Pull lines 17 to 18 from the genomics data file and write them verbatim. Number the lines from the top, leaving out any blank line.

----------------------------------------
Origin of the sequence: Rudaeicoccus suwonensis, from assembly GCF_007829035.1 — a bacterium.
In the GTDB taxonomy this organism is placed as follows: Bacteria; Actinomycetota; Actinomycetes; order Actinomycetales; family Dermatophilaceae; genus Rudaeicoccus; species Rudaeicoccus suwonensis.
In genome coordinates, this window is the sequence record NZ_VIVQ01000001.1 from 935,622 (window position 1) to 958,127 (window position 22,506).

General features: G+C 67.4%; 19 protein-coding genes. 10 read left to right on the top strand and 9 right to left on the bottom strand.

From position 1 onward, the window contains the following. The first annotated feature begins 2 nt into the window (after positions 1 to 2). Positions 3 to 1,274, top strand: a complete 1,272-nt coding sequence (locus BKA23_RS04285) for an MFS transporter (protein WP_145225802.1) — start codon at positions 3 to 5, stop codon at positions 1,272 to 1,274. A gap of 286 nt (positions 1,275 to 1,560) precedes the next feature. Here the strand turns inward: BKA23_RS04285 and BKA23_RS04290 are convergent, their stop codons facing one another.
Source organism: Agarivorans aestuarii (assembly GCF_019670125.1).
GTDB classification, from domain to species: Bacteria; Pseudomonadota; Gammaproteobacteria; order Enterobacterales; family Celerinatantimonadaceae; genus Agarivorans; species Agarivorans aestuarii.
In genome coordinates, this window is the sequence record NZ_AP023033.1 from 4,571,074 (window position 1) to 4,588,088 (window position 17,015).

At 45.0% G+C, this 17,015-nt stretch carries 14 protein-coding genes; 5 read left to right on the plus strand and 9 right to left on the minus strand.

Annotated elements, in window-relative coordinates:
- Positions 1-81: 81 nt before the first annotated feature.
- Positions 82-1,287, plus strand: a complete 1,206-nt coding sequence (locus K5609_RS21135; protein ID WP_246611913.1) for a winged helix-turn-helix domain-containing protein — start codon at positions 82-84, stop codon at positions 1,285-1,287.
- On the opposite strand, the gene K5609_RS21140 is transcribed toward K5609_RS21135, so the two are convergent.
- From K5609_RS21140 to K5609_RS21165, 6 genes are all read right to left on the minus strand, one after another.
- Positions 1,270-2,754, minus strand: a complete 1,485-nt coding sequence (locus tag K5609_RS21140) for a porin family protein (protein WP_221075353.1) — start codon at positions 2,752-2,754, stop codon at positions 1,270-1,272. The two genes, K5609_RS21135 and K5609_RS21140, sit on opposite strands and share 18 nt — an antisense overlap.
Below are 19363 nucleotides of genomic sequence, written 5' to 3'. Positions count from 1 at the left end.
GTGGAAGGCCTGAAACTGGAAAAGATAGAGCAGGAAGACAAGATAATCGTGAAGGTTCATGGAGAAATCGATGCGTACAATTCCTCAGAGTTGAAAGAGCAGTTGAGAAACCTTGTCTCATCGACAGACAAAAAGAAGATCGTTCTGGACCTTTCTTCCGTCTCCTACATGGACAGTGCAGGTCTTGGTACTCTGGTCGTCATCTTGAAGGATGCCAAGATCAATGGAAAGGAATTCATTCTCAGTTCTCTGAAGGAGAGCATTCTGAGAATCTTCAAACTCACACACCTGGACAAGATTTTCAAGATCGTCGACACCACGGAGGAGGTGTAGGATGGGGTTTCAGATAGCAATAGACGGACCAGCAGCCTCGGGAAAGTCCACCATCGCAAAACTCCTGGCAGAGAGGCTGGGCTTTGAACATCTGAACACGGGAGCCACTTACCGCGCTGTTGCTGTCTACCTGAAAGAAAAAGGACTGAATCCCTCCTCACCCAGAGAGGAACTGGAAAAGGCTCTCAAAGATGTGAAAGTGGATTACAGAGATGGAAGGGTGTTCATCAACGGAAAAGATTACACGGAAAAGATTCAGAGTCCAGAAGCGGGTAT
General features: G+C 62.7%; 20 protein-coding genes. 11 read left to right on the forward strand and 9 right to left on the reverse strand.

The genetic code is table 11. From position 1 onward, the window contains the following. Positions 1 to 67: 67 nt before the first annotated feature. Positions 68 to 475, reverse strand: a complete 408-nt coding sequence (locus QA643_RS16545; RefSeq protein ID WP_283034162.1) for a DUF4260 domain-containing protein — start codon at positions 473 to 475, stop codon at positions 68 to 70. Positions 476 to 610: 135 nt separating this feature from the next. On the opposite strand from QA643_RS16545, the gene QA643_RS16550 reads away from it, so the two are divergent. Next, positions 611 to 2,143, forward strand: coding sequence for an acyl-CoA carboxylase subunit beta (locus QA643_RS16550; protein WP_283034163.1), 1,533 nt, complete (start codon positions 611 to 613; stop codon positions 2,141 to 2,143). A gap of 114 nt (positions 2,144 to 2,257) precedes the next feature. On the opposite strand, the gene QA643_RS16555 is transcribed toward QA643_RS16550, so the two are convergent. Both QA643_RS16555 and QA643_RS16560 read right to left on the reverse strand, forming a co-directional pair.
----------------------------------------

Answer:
GTGGAAGGCCTGAAACTGGAAAAGATAGAGCAGGAAGACAAGATAATCGTGAAGGTTCATGGAGAAATCGATGCGTACAATTCCTCAGAGTTGAAAGAGCAGTTGAGAAACCTTGTCTCATCGACAGACAAAAAGAAGATCGTTCTGGACCTTTCTTCCGTCTCCTACATGGACAGTGCAGGTCTTGGTACTCTGGTCGTCATCTTGAAGGATGCCAAGATCAATGGAAAGGAATTCATTCTCAGTTCTCTGAAGGAGAGCATTCTGAGAATCTTCAAACTCACACACCTGGACAAGATTTTCAAGATCGTCGACACCACGGAGGAGGTGTAGGATGGGGTTTCAGATAGCAATAGACGGACCAGCAGCCTCGGGAAAGTCCACCATCGCAAAACTCCTGGCAGAGAGGCTGGGCTTTGAACATCTGAACACGGGAGCCACTTACCGCGCTGTTGCTGTCTACCTGAAAGAAAAAGGACTGAATCCCTCCTCACCCAGAGAGGAACTGGAAAAGGCTCTCAAAGATGTGAAAGTGGATTACAGAGATGGAAGGGTGTTCATCAACGGAAAAGATTACACGGAAAAGATTCAGAGTCCAGAAGCGGGTAT
General features: G+C 62.7%; 20 protein-coding genes. 11 read left to right on the forward strand and 9 right to left on the reverse strand.